SHETLAND Fishermen’s Association (SFA) has joined forces with the Scottish White Fish Producers’ Association (SWFPA) to urge Scotland’s ministers to create a special panel to review stock assessments after “wild swings” in catch advice in recent years.
They are advocating the establishment of a body equivalent to the Bank of England’s Monetary Policy Committee to evaluate recommendations from the International Council for the Exploration of the Sea (ICES).
The two associations argue that insufficient consideration is taken of the often “shaky foundations” on which ICES stock assessments are made, with most derived from computer models and complex mathematical algorithms based on “highly simplistic assumptions”.
In support of their claims they cite the example of Northeast Atlantic mackerel advice which swung from 857,000 tonnes in 2017 down to 318,000 tonnes in 2018 and then back up to 922,000 tonnes in 2019, after ICES reviewed its modelling and adjusted its algorithms.
They also mention North Sea cod, where ICES has failed to take account in its advice of the changing distribution of the stock from the southern to the northern part of the North Sea.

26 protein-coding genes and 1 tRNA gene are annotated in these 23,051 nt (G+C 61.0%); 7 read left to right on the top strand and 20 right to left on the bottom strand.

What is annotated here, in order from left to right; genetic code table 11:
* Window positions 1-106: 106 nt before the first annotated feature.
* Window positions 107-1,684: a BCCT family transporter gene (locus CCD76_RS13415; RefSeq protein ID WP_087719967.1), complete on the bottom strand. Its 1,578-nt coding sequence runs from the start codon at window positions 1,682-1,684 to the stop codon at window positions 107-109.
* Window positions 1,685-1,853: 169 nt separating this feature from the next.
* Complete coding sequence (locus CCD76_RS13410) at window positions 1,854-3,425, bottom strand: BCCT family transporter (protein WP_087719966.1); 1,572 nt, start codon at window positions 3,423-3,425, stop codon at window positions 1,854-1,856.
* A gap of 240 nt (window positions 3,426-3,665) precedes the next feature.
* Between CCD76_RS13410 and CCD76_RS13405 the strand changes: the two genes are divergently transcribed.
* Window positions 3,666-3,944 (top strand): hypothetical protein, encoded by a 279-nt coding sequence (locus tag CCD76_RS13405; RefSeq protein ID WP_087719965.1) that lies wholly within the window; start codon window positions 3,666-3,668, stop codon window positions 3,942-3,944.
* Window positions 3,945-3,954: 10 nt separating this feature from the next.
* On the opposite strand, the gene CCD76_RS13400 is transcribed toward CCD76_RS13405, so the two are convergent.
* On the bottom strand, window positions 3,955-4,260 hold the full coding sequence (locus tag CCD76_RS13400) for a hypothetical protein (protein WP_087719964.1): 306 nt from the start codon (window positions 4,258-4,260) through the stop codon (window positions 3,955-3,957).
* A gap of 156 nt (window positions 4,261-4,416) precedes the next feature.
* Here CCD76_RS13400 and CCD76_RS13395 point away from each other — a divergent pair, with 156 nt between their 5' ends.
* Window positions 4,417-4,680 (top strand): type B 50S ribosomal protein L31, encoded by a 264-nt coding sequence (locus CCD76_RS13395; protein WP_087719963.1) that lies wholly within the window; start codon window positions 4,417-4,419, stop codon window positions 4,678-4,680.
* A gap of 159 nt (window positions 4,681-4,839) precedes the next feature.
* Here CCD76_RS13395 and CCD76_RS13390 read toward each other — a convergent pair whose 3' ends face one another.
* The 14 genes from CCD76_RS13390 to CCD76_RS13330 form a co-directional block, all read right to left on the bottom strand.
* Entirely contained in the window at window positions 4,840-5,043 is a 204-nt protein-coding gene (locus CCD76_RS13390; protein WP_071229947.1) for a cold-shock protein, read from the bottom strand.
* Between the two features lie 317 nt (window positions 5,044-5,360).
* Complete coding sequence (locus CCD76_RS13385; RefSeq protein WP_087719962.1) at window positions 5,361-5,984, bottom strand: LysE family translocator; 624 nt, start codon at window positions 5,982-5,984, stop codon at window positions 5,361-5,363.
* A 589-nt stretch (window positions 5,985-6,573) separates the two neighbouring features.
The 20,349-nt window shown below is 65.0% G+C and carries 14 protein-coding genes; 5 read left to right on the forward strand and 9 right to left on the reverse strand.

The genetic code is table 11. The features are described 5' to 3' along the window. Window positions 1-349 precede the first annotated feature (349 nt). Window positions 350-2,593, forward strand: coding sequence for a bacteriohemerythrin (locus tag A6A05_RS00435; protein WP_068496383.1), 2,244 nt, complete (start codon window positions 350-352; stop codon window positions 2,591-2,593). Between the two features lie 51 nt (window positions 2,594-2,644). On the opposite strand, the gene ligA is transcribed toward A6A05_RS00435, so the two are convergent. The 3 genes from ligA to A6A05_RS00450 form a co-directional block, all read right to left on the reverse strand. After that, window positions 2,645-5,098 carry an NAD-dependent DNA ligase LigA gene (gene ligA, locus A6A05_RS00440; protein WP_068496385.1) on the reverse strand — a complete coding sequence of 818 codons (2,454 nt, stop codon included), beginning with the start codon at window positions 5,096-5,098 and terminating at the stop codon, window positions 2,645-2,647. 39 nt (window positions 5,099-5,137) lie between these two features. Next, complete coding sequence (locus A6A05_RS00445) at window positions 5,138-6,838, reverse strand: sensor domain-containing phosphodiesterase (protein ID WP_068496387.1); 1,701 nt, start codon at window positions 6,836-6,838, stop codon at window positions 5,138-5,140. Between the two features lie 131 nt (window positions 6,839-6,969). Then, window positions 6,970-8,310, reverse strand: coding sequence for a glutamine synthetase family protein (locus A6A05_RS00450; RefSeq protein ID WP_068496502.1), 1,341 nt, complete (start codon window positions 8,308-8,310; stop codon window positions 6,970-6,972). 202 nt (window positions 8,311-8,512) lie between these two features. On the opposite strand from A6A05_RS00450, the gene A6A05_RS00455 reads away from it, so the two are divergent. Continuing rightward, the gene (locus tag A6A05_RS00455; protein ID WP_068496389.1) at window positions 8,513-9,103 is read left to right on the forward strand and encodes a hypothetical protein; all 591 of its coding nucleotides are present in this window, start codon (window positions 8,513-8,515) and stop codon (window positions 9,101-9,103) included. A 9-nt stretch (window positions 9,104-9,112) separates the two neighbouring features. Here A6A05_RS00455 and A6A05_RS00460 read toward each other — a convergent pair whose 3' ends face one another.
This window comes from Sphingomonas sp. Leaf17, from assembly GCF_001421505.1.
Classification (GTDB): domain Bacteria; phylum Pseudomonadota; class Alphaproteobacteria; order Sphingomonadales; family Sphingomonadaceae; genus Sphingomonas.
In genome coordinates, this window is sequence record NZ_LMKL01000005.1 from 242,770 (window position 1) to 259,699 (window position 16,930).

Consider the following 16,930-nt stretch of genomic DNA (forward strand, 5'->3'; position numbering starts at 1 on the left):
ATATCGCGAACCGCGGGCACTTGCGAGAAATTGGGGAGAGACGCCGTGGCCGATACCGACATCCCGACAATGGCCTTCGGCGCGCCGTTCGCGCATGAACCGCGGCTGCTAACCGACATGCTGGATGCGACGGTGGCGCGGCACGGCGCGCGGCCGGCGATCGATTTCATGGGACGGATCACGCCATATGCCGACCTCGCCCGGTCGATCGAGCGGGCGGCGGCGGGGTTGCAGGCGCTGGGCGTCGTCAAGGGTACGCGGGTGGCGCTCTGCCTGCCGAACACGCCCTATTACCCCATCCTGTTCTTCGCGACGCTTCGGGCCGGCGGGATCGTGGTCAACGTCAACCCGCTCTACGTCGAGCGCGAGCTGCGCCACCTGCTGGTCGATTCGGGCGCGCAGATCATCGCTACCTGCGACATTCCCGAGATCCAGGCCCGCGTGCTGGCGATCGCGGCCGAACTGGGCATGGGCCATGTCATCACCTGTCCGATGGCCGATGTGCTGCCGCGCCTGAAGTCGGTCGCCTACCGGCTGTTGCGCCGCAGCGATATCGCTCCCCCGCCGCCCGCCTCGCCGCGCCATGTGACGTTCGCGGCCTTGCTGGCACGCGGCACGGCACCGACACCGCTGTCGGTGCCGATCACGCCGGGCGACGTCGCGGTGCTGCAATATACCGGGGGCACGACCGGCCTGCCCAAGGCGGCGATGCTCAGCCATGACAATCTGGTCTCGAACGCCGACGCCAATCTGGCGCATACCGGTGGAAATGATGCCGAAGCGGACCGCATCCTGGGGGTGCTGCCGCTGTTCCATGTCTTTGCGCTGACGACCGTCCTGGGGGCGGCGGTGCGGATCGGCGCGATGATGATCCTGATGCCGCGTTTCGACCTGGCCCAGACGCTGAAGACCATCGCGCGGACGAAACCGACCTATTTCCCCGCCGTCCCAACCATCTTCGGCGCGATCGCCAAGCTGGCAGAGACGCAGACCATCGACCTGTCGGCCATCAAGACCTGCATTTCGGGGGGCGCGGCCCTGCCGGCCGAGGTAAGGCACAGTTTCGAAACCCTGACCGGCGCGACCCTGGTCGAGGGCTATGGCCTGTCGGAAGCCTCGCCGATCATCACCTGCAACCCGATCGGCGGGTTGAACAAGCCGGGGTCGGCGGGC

SFA executive officer Simon Collins said: “It is essential that limits on what fishermen can catch are informed by science.
“But unfortunately the advice produced by ICES can turn out to be erroneous, resulting in unnecessary damage to the fishing industry and the communities that depend on it.
“As everyone knows, fish cannot be counted like trees, so what ICES has to do is model stock changes mathematically, often with very little real data, starting with an assessment that is itself a modelled outcome.
“Vast swings in stock advice can result from tweaks to these models and what skippers end up with is catching opportunities that bear little resemblance to the abundance of different species on their fishing grounds. Often to their severe detriment.”
Mike Park, chief executive of the SWFPA, added: “The drawbacks of the ICES modelling are compounded by the fact that there are no alternative sources of advice, there is no peer review of the advice and fisheries managers are not obliged to consider advice or information from other sources.
“So we have ended up with a monoculture that needs to be redressed, and that is why we are advocating the creation of a Fisheries Advice Panel charged with reviewing scientific advice for the benefit of the Scottish fisheries minister, particularly when it comes to negotiations over Total Allowable Catches (TACs) and quotas.”
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